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Michael Anderson

97-year-old theatre to make digital conversion despite high cost

By Michael Anderson | Posted - May 5th, 2014 @ 8:23pm


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BRIGHAM CITY — The conversion to digital projectors has proven cost prohibitive for some small-town theaters. Still, the owner of Capitol Theatre is moving forward with the change this week.

"Running the business is more a habit or hobby," owner Kerry Walker said. "I don't know anything else to do with my spare time."

Walker is a full-time engineer who runs four movie theaters between North Ogden and Logan, but the small, two-screen building on Brigham City's Main street holds a special place in his heart.

"Since I was 5 years old, I was old enough to pick up trash (in the theater)," Walker said.

He also developed a love for film during those younger years.

"My mom used to drop us off here every Saturday," Walker said. "That was her sanity break. Back in those days, you always had double-features."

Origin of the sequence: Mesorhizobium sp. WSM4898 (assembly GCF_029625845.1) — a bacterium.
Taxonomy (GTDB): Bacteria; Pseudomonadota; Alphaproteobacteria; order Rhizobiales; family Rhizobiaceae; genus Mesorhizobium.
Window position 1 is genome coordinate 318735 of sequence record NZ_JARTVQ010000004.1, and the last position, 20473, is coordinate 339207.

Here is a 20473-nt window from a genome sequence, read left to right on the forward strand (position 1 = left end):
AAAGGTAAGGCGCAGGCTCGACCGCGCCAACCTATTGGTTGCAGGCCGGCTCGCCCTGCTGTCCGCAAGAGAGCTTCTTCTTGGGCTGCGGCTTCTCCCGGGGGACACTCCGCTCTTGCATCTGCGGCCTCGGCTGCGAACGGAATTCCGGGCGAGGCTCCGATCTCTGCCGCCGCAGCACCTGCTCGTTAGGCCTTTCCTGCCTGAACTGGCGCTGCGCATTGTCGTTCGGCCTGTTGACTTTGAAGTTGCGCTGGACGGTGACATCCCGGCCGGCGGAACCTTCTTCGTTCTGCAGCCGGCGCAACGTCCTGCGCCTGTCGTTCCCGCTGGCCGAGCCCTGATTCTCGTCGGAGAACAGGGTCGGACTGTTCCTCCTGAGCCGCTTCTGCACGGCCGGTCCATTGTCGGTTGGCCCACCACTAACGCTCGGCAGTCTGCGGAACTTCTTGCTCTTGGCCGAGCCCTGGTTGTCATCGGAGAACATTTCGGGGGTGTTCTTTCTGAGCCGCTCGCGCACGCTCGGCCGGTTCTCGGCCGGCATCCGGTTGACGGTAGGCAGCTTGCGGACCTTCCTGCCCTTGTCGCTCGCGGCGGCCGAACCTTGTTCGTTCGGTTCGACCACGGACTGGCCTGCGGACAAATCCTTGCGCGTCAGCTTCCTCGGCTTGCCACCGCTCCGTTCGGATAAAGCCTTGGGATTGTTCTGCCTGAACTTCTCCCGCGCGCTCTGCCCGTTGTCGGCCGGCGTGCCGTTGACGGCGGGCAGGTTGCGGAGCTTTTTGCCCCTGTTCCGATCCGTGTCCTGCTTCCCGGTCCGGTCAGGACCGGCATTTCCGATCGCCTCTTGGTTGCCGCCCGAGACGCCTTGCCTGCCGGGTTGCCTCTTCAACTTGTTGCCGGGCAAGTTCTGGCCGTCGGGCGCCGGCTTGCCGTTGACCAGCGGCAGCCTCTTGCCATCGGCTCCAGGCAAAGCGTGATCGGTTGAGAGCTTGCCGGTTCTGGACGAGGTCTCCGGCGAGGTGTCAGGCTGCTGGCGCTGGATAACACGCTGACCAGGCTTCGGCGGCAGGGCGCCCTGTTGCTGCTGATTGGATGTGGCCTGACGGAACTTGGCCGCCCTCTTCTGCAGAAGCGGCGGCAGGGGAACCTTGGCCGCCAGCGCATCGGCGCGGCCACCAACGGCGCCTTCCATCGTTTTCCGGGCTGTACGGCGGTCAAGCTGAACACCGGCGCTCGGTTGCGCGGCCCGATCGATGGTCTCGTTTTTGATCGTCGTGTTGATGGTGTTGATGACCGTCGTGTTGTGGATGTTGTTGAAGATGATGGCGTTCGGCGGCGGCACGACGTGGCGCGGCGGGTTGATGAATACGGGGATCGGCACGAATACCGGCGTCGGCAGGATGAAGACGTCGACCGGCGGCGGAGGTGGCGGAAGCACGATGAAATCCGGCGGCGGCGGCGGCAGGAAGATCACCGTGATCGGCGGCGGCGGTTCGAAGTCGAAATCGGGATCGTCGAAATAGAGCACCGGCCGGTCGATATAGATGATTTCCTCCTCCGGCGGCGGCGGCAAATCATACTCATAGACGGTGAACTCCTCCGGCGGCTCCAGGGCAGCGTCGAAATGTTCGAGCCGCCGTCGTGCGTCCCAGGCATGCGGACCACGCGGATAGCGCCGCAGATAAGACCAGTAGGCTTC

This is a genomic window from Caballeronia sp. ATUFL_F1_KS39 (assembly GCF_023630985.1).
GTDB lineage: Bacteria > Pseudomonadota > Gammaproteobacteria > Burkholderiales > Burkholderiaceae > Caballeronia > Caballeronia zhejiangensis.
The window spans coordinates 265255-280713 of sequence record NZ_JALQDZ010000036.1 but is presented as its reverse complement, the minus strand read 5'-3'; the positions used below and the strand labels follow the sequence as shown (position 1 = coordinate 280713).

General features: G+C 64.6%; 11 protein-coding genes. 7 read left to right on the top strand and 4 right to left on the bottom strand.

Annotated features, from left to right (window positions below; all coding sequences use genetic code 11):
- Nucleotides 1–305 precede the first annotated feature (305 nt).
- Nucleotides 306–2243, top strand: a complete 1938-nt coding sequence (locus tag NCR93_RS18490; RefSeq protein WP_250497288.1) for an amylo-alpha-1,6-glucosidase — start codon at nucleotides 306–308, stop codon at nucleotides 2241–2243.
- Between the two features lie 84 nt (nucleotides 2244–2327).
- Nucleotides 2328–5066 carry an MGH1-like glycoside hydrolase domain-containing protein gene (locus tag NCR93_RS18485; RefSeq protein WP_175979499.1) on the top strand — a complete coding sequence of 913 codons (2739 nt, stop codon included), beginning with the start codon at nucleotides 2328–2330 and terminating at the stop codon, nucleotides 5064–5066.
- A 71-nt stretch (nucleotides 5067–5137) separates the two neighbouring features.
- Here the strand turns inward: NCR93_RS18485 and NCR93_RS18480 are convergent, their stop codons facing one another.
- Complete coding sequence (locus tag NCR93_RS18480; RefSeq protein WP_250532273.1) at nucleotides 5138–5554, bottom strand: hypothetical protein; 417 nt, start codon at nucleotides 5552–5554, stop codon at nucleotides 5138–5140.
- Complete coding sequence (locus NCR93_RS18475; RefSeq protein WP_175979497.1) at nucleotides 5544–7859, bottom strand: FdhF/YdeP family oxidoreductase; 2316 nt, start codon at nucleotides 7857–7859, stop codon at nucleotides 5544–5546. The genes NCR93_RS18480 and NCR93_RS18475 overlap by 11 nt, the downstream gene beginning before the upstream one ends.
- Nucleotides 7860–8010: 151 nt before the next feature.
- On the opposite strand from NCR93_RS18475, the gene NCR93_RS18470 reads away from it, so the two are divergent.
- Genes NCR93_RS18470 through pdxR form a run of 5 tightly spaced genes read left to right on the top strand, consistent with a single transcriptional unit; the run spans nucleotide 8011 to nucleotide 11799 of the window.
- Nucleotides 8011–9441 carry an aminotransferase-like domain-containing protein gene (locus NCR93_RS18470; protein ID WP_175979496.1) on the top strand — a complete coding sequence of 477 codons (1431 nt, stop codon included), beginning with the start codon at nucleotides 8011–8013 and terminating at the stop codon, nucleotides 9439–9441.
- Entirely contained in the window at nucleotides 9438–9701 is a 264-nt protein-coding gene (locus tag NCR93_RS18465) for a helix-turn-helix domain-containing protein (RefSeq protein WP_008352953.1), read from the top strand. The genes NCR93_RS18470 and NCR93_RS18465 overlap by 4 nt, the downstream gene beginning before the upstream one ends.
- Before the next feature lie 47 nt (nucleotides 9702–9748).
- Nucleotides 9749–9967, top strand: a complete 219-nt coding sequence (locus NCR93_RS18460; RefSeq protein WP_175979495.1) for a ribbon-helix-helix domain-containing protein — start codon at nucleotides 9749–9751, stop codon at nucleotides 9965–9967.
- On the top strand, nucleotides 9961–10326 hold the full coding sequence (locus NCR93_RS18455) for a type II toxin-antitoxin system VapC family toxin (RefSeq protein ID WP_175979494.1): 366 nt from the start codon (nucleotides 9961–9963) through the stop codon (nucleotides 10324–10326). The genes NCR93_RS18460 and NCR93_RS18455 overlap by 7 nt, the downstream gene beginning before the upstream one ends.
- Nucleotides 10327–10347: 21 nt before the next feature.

Walker and his six siblings watched dozens of movies there, some of them dozens of times.

"When the first 'Star Wars' came out, I think I saw that over 25 to 30 times," Walker said. "Never got bored with it either."

The Capitol Theatre first opened as the Elberta Theatre in 1917, according to the Utah Historical Registry. It first put on live Vaudeville shows. Walker's great-grandfather bought the theater in 1925 and started showing silent films. At one time, ticket prices were around 15 cents for adults.

While the process of converting to digital projectors and new screens may not be cost-effective for the small theater, Walker said he's making the change for other reasons. He says his enthusiasm for movies, and the historic building pushed him to make the decision more than anything else. He's using revenues from his other theaters to fund the upgrade.

As the Capitol Theatre reopens this Friday, Walker says he'll maintain the same low prices. Regular adult tickets are set at $6.50.

"As long as people keep coming to the theater, the history of this theater will stay running," Walker said. "Hopefully, we get another 50 years out of it at least."

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